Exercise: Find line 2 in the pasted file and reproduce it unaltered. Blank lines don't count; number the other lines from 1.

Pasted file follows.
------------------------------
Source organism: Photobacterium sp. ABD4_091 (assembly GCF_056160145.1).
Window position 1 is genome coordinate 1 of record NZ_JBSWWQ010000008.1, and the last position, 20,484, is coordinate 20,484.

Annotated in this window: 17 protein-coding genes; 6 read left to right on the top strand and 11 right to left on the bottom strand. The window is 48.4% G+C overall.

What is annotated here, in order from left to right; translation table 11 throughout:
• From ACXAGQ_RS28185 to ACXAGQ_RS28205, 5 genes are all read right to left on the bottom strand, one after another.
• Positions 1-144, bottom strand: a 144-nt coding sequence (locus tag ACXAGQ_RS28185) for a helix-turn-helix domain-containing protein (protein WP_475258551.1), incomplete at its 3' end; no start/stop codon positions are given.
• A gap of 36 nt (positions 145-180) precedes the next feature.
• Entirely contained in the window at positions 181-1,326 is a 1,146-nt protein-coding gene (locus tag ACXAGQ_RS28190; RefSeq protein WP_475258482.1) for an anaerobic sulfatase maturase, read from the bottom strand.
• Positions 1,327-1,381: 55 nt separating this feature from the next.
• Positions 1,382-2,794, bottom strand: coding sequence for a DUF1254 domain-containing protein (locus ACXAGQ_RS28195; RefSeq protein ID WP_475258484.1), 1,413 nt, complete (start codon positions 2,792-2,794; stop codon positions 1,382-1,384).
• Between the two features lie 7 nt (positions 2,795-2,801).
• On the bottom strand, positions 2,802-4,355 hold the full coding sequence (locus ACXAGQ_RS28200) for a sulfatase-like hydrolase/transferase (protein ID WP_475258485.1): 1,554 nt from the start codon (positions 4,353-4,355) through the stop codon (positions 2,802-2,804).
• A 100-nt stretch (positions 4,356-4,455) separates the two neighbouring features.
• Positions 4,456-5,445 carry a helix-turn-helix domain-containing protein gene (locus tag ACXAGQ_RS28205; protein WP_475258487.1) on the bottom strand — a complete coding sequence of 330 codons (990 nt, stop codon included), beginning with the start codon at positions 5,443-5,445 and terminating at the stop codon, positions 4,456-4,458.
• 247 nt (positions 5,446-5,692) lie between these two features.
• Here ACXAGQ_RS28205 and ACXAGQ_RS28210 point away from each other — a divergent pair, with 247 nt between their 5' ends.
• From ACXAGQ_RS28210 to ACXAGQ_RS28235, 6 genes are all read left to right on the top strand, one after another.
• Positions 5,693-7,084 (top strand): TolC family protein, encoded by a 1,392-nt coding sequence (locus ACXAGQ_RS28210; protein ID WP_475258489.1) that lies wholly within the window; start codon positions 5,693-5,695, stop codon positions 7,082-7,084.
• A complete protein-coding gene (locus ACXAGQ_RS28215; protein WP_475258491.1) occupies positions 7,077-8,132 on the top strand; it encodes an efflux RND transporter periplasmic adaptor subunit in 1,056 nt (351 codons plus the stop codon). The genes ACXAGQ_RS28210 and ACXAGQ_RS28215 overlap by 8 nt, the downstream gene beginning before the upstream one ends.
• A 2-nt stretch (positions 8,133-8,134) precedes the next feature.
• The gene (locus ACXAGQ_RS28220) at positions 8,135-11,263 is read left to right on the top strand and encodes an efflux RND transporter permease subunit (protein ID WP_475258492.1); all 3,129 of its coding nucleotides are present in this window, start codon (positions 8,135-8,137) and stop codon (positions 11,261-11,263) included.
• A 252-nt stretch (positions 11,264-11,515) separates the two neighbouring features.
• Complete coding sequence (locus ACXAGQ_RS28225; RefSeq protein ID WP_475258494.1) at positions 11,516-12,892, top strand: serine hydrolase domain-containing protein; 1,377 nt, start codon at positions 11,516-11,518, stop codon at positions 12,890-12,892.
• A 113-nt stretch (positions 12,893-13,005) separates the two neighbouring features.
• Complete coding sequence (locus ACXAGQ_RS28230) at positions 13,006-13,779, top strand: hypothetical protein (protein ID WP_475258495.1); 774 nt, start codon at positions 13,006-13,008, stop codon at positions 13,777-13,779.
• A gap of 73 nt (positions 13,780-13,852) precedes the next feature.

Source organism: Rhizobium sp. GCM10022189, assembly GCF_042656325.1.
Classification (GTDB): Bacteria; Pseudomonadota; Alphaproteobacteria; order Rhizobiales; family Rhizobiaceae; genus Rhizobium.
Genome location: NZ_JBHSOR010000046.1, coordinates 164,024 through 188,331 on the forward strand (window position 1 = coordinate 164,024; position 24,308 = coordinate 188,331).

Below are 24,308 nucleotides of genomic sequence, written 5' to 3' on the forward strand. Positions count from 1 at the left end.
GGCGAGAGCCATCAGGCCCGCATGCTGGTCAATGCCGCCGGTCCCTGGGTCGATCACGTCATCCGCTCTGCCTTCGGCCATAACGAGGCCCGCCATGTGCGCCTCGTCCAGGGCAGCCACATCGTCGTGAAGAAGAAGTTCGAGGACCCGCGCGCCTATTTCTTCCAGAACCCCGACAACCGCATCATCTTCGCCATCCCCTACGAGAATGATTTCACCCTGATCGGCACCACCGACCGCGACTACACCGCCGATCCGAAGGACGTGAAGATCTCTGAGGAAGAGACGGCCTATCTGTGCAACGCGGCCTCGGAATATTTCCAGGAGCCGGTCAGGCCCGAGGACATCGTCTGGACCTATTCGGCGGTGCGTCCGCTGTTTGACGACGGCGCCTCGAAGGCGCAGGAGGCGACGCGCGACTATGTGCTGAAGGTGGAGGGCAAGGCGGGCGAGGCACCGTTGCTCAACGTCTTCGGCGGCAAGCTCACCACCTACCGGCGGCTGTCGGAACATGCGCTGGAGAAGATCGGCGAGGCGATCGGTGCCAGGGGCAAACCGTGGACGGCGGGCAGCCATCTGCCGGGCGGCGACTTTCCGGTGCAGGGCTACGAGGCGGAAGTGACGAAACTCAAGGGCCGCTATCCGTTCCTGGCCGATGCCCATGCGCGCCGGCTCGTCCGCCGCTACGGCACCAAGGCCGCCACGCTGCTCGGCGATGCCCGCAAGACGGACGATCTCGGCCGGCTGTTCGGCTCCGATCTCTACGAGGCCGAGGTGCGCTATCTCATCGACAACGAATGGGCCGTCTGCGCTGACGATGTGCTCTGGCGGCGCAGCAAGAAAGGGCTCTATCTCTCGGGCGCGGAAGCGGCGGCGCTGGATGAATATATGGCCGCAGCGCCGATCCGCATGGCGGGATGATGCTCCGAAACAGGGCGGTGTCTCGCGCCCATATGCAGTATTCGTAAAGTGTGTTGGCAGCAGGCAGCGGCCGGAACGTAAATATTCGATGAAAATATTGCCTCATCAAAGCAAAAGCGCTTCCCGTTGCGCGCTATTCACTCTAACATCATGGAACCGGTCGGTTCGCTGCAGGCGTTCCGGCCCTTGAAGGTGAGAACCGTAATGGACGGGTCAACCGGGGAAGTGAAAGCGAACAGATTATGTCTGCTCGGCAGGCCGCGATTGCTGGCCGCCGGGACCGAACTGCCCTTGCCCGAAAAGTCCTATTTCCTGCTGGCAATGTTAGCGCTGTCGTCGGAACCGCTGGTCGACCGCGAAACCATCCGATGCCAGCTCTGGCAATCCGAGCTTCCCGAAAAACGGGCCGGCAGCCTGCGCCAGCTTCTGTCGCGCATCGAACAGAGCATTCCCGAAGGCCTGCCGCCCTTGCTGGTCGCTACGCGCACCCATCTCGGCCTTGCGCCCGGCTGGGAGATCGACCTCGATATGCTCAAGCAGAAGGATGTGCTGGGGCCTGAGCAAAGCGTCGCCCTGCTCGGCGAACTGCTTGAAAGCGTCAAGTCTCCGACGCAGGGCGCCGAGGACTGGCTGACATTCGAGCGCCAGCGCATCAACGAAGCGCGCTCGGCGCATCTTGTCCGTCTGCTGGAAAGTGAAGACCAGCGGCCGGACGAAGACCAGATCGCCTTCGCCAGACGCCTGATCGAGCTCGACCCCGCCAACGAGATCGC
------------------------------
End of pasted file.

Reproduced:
Window position 1 is genome coordinate 1 of record NZ_JBSWWQ010000008.1, and the last position, 20,484, is coordinate 20,484.